Wednesday, August 25, 2004
Behind the Music: Shufflin' Bears
From the archives of ESPN The Magazine
Sometimes, while patiently waiting for the light to change at the corner of Sports and Culture, things just start happening. Kenny Mayne calls to ask who we like in the fifth at Saratoga. The TiVo truck dinks our fender. And strange men in ponchos throw manila envelopes onto the back seat. Manila envelopes that contain top-secret VH1 transcripts.
SPORTS & MUSIC
Page 3 will examine the sports and music connection all summer long.
Top-secret VH1 transcripts like this:
Narrator: In the fall of 1985, it was cold in Chicago. Windy, too. But the city's beloved football team, the Bears, kept Chicagoans bundled up in wins. For some of Midway's Monsters, wins just weren't enough. They wanted to sing.
So in December of that year, 10 girthy gladiators rode a fusion of innovative rap and interpretative dance to the top of the charts with "The Super Bowl Shuffle."
Tonight, we go inside the huddle -- and behind the music -- with the shufflin Chicago Bears. Arrogant, but with good footwork, brash, but with soft hands, the Bears were a band so bad they knew they were good, often blowing listeners' minds, like they knew they would. But offstage, band members began to rebel against lead singer and songwriter Willie Gault.
(Guitarist) Mike Singletary: Take, for instance, "We're not here to start no trouble." That's a double negative. I mean, were we there to start trouble, or not? And where the hell were we, anyway? I loved Willie, but I wanted to hit him as hard as I possibly could.
Narrator: The criticism fell on deaf ears.
Willie Gault: I am gifted. Yes. And "Shuffle" is a great tune. Yes. But as an artist, I wanted more.
Narrator: So on the heels of "Shuffle," Gault wrote a soaring ballad about the Bears defense. No one cared. Especially not morbidly obese saxophonist William Perry, who was at the time falling victim to temptation, and then, ultimately, addiction?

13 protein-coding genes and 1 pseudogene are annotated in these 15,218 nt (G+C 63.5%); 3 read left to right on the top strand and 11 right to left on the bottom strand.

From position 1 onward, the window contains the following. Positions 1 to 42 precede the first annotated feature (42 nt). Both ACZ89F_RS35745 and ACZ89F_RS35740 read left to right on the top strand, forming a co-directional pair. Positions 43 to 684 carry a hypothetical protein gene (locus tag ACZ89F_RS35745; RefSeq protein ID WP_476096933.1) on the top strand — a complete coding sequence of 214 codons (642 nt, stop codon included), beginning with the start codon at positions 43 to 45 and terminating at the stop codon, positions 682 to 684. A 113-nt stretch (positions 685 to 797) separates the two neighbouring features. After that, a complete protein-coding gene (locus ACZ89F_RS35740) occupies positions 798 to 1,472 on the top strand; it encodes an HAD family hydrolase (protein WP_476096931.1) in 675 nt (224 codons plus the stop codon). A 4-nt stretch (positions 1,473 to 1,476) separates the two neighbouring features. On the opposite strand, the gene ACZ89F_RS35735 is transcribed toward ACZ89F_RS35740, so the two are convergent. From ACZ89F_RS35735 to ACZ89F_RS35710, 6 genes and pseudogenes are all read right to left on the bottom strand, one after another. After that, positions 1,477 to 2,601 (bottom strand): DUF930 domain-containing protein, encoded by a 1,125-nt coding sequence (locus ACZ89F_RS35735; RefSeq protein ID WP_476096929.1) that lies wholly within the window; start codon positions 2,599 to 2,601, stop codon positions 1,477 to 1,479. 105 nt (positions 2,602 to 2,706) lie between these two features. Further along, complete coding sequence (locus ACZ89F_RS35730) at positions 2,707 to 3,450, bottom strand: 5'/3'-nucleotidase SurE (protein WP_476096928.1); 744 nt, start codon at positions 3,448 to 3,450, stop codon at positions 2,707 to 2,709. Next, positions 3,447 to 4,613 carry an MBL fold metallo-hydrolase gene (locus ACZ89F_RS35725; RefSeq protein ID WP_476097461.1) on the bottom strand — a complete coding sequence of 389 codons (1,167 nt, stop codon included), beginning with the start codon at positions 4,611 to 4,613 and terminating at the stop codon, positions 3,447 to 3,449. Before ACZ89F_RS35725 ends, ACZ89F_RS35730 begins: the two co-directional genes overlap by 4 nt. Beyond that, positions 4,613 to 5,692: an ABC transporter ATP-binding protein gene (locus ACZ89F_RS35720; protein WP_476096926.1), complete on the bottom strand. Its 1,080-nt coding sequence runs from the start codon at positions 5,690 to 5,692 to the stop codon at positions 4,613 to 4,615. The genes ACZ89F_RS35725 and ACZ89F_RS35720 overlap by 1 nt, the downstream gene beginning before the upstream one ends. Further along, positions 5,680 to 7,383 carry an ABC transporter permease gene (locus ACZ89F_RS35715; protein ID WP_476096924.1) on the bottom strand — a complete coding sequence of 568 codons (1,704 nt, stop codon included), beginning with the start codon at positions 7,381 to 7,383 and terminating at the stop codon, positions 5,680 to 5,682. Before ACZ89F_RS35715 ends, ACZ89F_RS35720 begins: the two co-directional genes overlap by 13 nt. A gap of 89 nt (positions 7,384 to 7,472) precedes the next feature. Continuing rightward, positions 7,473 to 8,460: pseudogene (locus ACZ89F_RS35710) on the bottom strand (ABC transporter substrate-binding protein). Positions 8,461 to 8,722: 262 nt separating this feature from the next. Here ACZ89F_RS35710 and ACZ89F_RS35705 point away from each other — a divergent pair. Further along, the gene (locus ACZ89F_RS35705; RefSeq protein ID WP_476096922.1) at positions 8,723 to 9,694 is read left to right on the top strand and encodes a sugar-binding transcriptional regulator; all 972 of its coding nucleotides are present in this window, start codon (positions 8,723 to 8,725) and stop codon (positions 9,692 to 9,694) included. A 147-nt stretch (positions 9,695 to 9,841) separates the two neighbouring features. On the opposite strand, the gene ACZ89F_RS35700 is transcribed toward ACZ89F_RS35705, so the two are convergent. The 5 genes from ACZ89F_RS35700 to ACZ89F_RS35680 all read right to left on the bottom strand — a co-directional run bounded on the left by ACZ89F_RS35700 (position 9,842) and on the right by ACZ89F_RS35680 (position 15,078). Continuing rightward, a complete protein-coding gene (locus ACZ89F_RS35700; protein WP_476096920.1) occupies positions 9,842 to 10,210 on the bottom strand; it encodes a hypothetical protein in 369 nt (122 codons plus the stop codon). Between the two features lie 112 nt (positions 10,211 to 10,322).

(Saxophonist) William Perry: In the studio, there were always lots of pretzel sticks. I don't know whose they were. At first it seemed like snacking.
Narrator: It wasn't. Chee-tos followed. Then Ho-Hos. And always, the pretzel sticks.
Perry: I'd stay in the studio after the other guys had left. (Sobs) I should've known better. I'm large, but I'm no dumb cookie.
Narrator: The group, though, was a cookie crumbling. All over the floor. And the couch. The cookie reference is just a metaphor -- the band wasn't really a cookie. But the crumbling was all too real.
The Fridge was a gap-toothed rookie for the Bears in 1985.
Otis Wilson: We were headlining a club, and we couldn't go on. McMahon was wearing just shades and a headband. Willie refused to sing unless we introduced him as "Chocolate Swirl." And Singletary kept darting his eyes side-to-side so you couldn't look at him without getting nauseated.
Singletary: I loved Otis, but I wanted to hit him as hard as I possibly could.
Narrator: Still, the band forged ahead. But their next record, "Intentional Grounding," was never released.
Gault: We were ahead of our time. Ahead of time itself, really.
Narrator: The failed second record, bickering between McMahon and Steve Fuller and free agency eventually led to breakup-sometime between 1986 and 1995. Still, their legacy lives on in sports-themed tunes like the "Ickey Shuffle," and in other athletes who think they can sing.
Singletary: I love Shaq, but I'd like to hit him as hard as I possibly can.
Narrator: Now, more than 18 years later, the Shufflin' Bears are thinking reunion, hoping to recreate their old magic.
McMahon: We need the money.
Narrator: So the Crew has come full circle, doing what they do best -- struttin' for fun, struttin' their stuff for everyone.
Editor's note: This story appeared in the January 7, 2002, edition of ESPN The Magazine.